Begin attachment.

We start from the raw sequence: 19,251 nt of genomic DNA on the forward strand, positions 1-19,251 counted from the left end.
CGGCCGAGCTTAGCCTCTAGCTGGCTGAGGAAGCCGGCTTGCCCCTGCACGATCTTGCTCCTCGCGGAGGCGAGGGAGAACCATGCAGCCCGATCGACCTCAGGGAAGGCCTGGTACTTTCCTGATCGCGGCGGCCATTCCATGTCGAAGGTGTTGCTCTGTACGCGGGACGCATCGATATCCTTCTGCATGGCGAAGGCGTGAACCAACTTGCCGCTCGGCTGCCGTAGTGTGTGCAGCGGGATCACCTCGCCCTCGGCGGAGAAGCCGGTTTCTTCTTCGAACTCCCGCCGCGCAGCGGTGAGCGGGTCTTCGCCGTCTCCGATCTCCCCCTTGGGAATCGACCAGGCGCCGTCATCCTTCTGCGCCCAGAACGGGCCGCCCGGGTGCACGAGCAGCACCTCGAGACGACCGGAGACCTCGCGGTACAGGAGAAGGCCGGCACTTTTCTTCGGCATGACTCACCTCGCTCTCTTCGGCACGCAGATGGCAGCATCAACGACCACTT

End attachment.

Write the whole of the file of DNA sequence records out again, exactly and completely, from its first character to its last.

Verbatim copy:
We start from the raw sequence: 19,251 nt of genomic DNA on the forward strand, positions 1-19,251 counted from the left end.
CGGCCGAGCTTAGCCTCTAGCTGGCTGAGGAAGCCGGCTTGCCCCTGCACGATCTTGCTCCTCGCGGAGGCGAGGGAGAACCATGCAGCCCGATCGACCTCAGGGAAGGCCTGGTACTTTCCTGATCGCGGCGGCCATTCCATGTCGAAGGTGTTGCTCTGTACGCGGGACGCATCGATATCCTTCTGCATGGCGAAGGCGTGAACCAACTTGCCGCTCGGCTGCCGTAGTGTGTGCAGCGGGATCACCTCGCCCTCGGCGGAGAAGCCGGTTTCTTCTTCGAACTCCCGCCGCGCAGCGGTGAGCGGGTCTTCGCCGTCTCCGATCTCCCCCTTGGGAATCGACCAGGCGCCGTCATCCTTCTGCGCCCAGAACGGGCCGCCCGGGTGCACGAGCAGCACCTCGAGACGACCGGAGACCTCGCGGTACAGGAGAAGGCCGGCACTTTTCTTCGGCATGACTCACCTCGCTCTCTTCGGCACGCAGATGGCAGCATCAACGACCACTT